MTRC hit squad to target delays
High-level team is formed amid calls to punish mishaps more
The MTR Corporation has set up a top-level taskforce to investigate delays and improve its track record, amid calls by legislators for harsher penalties for repeated holdups and problems.
The eight-member taskforce, with deputy operations director Andrew McCusker as chairman, was announced by MTRC chief executive Chow Chung-kong at a special meeting of the Legislative Council transport panel yesterday.
Mr Chow said it would include senior department managers from infrastructure maintenance, station and train operations.
'We understand that these incidents raise public concerns and the corporation itself is concerned about whether the MTRC system has aged and whether repair work is sufficient,' said Mr Chow. The group will seek technical improvements to minimise delays.
The MTRC, under increasing government pressure to do better, has appointed British-based experts Lloyd's Register Rail to review the company and its services.
Yesterday's announcement came as the MTRC reported 33 delays of eight minutes or more in the past three months.
Phil Gaffney, the MTRC's managing director for operations and business development, said the taskforce would also examine whether problems were linked.
The MTR's performance pledge is for trains to have made 3,000 trips or done 500,000km before experiencing a five-minute delay.
Mr Chow stressed that the MTR achieved 99.9 per cent punctuality in the first nine months of this year, exceeding the 99.5 per cent performance pledge.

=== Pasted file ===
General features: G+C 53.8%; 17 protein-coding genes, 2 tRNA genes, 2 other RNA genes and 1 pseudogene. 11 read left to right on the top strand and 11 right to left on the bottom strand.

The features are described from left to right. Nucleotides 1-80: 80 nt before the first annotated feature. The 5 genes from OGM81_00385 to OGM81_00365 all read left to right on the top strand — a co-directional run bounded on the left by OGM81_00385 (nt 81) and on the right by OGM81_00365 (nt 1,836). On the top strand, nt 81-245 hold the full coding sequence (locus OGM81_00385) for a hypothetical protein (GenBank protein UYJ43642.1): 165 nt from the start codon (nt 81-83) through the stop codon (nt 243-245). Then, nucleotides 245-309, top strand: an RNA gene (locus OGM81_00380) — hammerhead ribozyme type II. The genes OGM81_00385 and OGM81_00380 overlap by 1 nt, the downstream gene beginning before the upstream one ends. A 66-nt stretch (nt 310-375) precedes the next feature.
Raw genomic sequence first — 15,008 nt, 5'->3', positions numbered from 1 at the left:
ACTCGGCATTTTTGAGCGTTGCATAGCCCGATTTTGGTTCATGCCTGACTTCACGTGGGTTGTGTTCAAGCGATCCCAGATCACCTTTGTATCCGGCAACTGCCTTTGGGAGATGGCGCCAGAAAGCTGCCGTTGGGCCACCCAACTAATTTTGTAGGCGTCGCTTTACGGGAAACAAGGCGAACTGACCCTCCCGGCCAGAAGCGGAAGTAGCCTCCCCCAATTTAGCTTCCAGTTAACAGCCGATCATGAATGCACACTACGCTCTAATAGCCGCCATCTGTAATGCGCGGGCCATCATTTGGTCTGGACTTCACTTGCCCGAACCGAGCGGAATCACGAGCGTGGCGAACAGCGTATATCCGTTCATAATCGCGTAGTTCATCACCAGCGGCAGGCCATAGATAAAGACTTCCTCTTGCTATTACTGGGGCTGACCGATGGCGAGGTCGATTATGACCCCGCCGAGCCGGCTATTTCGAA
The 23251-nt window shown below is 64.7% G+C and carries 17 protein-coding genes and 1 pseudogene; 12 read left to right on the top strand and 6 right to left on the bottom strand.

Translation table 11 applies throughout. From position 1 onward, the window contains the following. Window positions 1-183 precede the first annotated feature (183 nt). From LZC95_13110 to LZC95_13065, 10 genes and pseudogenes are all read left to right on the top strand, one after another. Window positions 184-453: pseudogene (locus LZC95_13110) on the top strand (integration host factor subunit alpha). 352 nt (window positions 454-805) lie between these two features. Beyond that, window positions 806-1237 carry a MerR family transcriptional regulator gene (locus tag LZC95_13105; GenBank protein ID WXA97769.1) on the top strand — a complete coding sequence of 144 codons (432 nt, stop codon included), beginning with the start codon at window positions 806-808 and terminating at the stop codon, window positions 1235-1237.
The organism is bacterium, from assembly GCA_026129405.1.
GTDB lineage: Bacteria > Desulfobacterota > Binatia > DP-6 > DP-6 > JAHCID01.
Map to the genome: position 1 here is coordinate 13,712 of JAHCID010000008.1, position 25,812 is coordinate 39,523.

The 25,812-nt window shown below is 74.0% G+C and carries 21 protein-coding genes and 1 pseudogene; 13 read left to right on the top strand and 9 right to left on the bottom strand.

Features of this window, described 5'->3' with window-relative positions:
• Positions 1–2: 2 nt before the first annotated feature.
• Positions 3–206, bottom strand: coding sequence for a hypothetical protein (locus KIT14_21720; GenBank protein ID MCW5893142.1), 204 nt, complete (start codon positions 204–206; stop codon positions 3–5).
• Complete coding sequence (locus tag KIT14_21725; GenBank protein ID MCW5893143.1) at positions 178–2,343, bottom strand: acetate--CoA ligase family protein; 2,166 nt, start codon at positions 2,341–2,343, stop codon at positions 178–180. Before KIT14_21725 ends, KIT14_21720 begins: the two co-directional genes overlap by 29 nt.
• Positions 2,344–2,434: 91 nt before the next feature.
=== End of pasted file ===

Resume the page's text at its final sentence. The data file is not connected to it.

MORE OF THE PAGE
With the Kowloon-Canton Railway Corporation also reporting a total of 20 delays of eight minutes or more on its East Rail, West Rail and Light Rail lines in the past 31/2 months, lawmakers criticised the Environment, Transport and Works Bureau for not being strict enough with the two rail operators.
Democratic Party Legislative Councillor Andrew Cheng Kar-foo asked Secretary for Environment, Transport and Works Sarah Liao Sau-tung why she did not feel that a cumulative 1,116-minute delay in three months on MTR trains was enough to warrant a penalty.
Dr Liao replied that she had asked for a report and an investigation was under way. But she said that under the MTR Ordinance, the chief executive could 'impose a financial penalty on the corporation' in some circumstances.
Liberal Party councillor Miriam Lau Kin-yee, who was re-elected chairwoman of Legco's railways subcommittee, said any delay was unacceptable.
Mr Chow said the MTR spent $2 billion a year on system repairs, renewal and upgrading.